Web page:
Ben Lecomte has undertaken an epic journey through the Pacific Garbage Patch. Lecomte’s goal is to document and clean-up one of the largest known oceanic garbage dumps that spans from California to Japan.
To do so, he is swimming 300 miles of the “Eastern Patch,” between California and Hawaii with camera and crew to collect and photograph the garbage and debris he finds along the way. So far, he and his team have been surprised by the amount of garbage as well as the size of the plastic debris. In the HufPost, Ben describes how marine life hover around larger plastic items and create a mini ecosystem. Aquatic life does not discern the differences between plastic and organic. Experts estimate that 8,000,000 metric tons of plastic enter the ocean every year.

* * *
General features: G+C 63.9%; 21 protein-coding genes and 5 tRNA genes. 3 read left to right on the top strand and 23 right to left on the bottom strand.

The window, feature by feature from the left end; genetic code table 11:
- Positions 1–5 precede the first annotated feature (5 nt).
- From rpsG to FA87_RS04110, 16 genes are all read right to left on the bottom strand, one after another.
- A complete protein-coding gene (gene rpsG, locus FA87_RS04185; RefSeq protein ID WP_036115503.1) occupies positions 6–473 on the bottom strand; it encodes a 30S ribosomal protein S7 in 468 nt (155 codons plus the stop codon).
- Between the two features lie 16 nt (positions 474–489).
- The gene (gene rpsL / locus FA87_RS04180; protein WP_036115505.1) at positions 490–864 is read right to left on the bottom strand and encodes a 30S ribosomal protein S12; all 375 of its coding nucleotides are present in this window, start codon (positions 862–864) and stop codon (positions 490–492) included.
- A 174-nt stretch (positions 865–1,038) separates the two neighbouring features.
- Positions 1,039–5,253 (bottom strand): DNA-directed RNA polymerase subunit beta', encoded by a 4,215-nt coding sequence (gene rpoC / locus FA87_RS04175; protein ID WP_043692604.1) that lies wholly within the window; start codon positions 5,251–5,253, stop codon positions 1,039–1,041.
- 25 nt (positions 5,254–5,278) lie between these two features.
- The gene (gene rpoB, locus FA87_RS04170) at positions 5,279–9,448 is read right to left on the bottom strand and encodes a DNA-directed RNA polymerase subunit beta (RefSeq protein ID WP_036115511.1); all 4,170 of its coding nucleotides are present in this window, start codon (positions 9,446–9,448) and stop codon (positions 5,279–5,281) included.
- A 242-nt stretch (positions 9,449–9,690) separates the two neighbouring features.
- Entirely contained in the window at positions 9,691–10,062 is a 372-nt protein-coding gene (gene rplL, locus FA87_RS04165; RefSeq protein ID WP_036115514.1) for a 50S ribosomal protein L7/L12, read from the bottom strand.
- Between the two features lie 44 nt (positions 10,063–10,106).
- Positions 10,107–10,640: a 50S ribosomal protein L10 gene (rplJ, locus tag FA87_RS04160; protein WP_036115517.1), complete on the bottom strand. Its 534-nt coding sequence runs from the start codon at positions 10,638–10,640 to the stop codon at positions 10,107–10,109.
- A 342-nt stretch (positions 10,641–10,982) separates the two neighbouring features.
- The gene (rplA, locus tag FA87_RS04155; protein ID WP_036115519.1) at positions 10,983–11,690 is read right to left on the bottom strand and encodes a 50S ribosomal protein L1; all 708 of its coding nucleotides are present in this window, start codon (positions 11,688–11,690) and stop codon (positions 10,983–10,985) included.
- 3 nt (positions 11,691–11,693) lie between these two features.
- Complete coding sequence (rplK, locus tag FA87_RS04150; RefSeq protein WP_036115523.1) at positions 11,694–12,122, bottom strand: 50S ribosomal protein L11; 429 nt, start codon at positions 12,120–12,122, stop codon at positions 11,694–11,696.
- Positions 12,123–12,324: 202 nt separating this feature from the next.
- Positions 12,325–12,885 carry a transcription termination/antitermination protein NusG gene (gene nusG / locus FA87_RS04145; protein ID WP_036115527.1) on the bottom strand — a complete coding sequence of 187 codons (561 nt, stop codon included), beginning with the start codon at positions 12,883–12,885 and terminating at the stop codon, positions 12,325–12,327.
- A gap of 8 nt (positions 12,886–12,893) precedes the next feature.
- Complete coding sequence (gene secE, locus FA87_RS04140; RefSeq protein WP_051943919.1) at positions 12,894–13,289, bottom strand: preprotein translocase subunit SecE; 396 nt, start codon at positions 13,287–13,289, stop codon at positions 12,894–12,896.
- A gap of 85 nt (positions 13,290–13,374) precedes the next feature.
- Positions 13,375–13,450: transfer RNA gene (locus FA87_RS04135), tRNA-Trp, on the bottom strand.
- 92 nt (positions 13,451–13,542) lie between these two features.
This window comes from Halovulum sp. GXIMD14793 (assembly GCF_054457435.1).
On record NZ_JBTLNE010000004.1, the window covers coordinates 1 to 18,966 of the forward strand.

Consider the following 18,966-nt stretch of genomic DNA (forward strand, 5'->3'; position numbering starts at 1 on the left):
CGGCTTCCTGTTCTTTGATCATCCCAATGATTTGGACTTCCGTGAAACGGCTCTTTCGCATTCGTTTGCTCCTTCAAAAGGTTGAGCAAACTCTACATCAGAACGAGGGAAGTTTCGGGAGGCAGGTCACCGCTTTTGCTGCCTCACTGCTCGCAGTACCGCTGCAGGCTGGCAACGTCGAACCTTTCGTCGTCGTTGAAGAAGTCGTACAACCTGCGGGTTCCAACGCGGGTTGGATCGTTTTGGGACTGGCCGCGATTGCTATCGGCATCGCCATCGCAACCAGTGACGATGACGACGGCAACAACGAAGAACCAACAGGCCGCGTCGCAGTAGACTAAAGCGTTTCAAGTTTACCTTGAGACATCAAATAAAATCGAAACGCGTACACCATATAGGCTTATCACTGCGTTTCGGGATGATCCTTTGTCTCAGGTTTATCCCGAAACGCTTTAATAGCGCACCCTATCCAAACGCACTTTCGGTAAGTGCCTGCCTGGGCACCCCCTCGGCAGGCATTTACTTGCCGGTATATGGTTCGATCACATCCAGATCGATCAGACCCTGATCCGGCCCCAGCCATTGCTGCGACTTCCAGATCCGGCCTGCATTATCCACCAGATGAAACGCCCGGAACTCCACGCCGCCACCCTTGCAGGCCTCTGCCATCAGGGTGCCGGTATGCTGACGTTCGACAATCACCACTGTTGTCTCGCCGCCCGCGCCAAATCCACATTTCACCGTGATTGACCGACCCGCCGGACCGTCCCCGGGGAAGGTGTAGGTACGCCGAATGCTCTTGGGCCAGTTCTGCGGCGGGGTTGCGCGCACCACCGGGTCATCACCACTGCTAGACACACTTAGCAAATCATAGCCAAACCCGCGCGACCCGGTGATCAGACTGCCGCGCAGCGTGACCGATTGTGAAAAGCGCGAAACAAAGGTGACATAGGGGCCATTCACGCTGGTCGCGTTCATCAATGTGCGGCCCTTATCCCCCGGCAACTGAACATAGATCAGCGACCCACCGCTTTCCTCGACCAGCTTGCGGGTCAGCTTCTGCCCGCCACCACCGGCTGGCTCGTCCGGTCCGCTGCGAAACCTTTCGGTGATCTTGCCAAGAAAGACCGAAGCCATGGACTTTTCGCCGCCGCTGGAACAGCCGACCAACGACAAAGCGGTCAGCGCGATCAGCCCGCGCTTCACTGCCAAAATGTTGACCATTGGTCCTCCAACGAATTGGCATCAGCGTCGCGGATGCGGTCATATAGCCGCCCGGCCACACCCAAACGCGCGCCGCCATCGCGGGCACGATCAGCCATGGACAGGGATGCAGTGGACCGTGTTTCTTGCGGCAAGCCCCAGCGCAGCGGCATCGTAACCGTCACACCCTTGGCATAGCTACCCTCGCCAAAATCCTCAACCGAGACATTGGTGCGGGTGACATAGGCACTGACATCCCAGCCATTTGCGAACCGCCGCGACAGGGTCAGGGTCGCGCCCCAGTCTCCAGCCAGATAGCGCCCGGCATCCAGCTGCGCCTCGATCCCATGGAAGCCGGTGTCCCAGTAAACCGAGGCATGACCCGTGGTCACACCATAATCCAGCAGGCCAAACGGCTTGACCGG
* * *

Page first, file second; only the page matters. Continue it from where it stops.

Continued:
He also observes sea life eating and ingesting debris that includes balloon and balloon pieces, as well as large plastics discarded by fishing vessels, and human debris from land. Ingestion of debris is one of the largest issues we at Balloon Brigade want to remedy by removing and preventing Balloons from landing in the ocean.
Read more about Ben by visiting his website.
See what he sees by following him on instagram.
Help protect our oceans by properly disposing of your garbage, including celebratory balloons. Please deflate and put them in a garbage bin or store them for re-use. As we say at Balloon Brigade, #alwayscatchneverrelease #celebrateresponsibly